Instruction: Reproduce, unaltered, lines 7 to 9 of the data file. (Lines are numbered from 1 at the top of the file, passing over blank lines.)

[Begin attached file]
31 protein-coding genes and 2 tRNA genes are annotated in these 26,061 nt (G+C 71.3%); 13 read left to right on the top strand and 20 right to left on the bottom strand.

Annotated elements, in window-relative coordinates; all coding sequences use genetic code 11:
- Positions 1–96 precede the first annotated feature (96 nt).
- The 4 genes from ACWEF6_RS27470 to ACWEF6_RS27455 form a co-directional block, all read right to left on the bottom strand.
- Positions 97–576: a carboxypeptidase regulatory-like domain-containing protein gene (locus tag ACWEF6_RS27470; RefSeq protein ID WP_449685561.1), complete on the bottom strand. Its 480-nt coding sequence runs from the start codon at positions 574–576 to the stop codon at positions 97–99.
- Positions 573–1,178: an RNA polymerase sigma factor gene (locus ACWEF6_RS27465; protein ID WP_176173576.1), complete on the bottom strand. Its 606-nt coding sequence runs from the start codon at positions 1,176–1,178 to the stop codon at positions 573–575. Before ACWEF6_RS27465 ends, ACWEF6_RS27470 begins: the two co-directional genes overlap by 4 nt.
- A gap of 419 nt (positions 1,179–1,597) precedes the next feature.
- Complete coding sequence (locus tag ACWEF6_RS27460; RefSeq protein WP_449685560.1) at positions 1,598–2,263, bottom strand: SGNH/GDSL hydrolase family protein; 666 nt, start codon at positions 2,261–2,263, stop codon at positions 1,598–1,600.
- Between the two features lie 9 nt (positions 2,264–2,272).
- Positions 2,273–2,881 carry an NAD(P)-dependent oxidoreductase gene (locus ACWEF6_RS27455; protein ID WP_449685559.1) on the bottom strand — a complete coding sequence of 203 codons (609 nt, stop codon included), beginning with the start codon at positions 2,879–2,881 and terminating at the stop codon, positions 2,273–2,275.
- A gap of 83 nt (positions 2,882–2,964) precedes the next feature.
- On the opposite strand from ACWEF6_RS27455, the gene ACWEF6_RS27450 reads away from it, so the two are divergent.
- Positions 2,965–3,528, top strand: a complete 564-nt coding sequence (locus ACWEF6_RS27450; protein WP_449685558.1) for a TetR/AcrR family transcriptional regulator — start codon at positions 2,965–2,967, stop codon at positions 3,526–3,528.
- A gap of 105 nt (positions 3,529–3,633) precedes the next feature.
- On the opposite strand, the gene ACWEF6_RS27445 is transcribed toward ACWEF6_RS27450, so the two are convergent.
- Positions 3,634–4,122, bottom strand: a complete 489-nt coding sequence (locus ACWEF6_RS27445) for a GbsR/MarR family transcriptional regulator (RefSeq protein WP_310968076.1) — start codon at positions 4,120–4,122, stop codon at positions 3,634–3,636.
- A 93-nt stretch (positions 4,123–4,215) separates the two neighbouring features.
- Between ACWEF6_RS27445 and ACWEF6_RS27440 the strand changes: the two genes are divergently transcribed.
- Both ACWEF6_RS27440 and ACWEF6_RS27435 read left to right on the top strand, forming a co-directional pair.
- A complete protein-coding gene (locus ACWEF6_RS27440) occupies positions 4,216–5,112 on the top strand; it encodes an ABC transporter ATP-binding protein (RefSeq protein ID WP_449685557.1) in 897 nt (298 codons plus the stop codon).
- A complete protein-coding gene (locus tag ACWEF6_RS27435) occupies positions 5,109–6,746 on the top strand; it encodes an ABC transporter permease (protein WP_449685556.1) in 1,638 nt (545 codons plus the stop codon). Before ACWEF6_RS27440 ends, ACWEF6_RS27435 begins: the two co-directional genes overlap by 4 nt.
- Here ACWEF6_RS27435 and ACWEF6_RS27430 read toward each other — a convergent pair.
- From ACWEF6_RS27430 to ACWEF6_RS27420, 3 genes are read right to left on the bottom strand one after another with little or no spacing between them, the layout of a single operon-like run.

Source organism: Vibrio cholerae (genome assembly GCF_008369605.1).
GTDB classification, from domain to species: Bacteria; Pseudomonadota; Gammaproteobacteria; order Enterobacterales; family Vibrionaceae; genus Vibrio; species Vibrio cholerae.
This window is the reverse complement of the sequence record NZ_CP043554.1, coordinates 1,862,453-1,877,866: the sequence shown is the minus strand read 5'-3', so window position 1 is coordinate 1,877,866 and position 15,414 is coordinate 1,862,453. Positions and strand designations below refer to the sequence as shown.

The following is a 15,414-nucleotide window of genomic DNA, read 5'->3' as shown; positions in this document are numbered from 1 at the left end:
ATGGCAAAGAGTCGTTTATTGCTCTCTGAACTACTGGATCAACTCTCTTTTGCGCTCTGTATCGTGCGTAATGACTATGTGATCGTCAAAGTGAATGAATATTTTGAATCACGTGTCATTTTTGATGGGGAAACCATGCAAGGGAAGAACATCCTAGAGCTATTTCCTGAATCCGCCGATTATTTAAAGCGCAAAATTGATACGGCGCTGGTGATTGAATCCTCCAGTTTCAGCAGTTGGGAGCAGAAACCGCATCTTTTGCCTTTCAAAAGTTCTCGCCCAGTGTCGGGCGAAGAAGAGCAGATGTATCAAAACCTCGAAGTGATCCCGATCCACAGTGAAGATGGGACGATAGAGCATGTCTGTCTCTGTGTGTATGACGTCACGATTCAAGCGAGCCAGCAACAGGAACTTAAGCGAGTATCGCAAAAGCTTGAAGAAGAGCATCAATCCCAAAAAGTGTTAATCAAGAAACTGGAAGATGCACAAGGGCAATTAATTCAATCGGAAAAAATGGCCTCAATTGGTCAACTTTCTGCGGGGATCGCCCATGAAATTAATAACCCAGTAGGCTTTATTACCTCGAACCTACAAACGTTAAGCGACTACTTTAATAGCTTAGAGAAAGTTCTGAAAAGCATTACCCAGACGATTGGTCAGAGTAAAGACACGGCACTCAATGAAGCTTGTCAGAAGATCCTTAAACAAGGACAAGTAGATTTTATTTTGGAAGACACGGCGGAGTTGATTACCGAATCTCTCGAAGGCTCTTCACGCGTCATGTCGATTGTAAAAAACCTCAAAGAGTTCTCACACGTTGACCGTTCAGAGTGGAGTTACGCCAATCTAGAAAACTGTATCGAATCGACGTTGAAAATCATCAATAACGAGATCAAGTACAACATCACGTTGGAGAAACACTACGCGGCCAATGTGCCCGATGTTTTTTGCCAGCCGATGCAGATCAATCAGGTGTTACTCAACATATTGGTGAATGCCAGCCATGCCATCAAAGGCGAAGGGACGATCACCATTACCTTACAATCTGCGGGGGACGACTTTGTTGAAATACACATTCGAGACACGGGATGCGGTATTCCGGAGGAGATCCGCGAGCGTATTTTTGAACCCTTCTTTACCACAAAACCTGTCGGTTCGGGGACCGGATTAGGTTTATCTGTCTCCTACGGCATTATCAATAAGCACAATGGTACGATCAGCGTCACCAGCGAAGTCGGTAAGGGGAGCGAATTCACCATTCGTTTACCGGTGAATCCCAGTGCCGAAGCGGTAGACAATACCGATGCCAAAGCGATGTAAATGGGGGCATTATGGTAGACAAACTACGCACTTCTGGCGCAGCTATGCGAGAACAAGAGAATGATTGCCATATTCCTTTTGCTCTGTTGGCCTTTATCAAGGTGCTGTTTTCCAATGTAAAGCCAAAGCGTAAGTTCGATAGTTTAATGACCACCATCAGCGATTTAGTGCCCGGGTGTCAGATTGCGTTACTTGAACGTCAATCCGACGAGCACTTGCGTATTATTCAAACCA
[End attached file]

- A gap of 419 nt (positions 1,179–1,597) precedes the next feature.
- Complete coding sequence (locus tag ACWEF6_RS27460; RefSeq protein WP_449685560.1) at positions 1,598–2,263, bottom strand: SGNH/GDSL hydrolase family protein; 666 nt, start codon at positions 2,261–2,263, stop codon at positions 1,598–1,600.
- Between the two features lie 9 nt (positions 2,264–2,272).